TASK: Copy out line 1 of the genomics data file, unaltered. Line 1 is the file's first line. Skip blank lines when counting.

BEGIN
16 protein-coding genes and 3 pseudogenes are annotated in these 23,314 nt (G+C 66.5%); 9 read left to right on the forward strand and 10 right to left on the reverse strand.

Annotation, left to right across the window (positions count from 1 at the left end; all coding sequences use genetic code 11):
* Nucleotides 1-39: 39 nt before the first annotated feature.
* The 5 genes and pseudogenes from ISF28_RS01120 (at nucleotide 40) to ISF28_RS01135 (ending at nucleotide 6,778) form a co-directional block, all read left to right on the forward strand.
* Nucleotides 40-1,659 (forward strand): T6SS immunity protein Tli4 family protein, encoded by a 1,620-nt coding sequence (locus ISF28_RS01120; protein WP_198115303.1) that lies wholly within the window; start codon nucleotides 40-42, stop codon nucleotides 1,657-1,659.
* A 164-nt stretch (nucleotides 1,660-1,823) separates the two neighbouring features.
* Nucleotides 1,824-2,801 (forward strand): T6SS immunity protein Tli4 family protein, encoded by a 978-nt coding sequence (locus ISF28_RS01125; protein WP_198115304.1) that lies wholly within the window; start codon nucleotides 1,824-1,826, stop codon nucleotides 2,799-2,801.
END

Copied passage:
16 protein-coding genes and 3 pseudogenes are annotated in these 23,314 nt (G+C 66.5%); 9 read left to right on the forward strand and 10 right to left on the reverse strand.